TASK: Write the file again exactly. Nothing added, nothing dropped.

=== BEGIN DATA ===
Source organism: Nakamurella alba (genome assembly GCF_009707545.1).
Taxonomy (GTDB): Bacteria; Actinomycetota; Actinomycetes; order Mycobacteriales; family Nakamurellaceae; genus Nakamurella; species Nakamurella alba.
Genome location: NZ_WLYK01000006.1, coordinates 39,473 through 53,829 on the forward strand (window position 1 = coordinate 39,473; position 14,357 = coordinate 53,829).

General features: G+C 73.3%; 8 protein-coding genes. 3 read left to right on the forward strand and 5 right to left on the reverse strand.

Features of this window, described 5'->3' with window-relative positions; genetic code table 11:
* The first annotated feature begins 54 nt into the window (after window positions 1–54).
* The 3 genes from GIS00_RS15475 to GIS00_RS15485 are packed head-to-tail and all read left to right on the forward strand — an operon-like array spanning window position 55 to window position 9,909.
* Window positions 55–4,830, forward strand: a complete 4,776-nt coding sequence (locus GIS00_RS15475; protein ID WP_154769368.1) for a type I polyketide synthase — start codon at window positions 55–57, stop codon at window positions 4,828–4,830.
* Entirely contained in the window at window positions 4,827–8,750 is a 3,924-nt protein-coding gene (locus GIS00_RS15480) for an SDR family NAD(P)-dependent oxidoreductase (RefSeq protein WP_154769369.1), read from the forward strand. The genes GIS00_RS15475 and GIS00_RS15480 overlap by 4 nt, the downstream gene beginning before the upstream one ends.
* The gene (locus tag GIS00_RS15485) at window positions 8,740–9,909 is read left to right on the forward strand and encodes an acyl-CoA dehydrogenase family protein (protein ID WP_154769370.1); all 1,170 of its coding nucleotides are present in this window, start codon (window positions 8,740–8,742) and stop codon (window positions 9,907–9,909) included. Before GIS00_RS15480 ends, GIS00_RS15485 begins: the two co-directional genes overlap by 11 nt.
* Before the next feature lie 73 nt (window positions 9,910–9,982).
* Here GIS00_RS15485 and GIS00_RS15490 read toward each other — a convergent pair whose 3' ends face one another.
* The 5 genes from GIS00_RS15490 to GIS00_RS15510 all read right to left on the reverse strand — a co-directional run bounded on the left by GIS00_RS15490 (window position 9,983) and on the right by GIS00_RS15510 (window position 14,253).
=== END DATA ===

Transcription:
Source organism: Nakamurella alba (genome assembly GCF_009707545.1).
Taxonomy (GTDB): Bacteria; Actinomycetota; Actinomycetes; order Mycobacteriales; family Nakamurellaceae; genus Nakamurella; species Nakamurella alba.
Genome location: NZ_WLYK01000006.1, coordinates 39,473 through 53,829 on the forward strand (window position 1 = coordinate 39,473; position 14,357 = coordinate 53,829).

General features: G+C 73.3%; 8 protein-coding genes. 3 read left to right on the forward strand and 5 right to left on the reverse strand.

Features of this window, described 5'->3' with window-relative positions; genetic code table 11:
* The first annotated feature begins 54 nt into the window (after window positions 1–54).
* The 3 genes from GIS00_RS15475 to GIS00_RS15485 are packed head-to-tail and all read left to right on the forward strand — an operon-like array spanning window position 55 to window position 9,909.
* Window positions 55–4,830, forward strand: a complete 4,776-nt coding sequence (locus GIS00_RS15475; protein ID WP_154769368.1) for a type I polyketide synthase — start codon at window positions 55–57, stop codon at window positions 4,828–4,830.
* Entirely contained in the window at window positions 4,827–8,750 is a 3,924-nt protein-coding gene (locus GIS00_RS15480) for an SDR family NAD(P)-dependent oxidoreductase (RefSeq protein WP_154769369.1), read from the forward strand. The genes GIS00_RS15475 and GIS00_RS15480 overlap by 4 nt, the downstream gene beginning before the upstream one ends.
* The gene (locus tag GIS00_RS15485) at window positions 8,740–9,909 is read left to right on the forward strand and encodes an acyl-CoA dehydrogenase family protein (protein ID WP_154769370.1); all 1,170 of its coding nucleotides are present in this window, start codon (window positions 8,740–8,742) and stop codon (window positions 9,907–9,909) included. Before GIS00_RS15480 ends, GIS00_RS15485 begins: the two co-directional genes overlap by 11 nt.
* Before the next feature lie 73 nt (window positions 9,910–9,982).
* Here GIS00_RS15485 and GIS00_RS15490 read toward each other — a convergent pair whose 3' ends face one another.
* The 5 genes from GIS00_RS15490 to GIS00_RS15510 all read right to left on the reverse strand — a co-directional run bounded on the left by GIS00_RS15490 (window position 9,983) and on the right by GIS00_RS15510 (window position 14,253).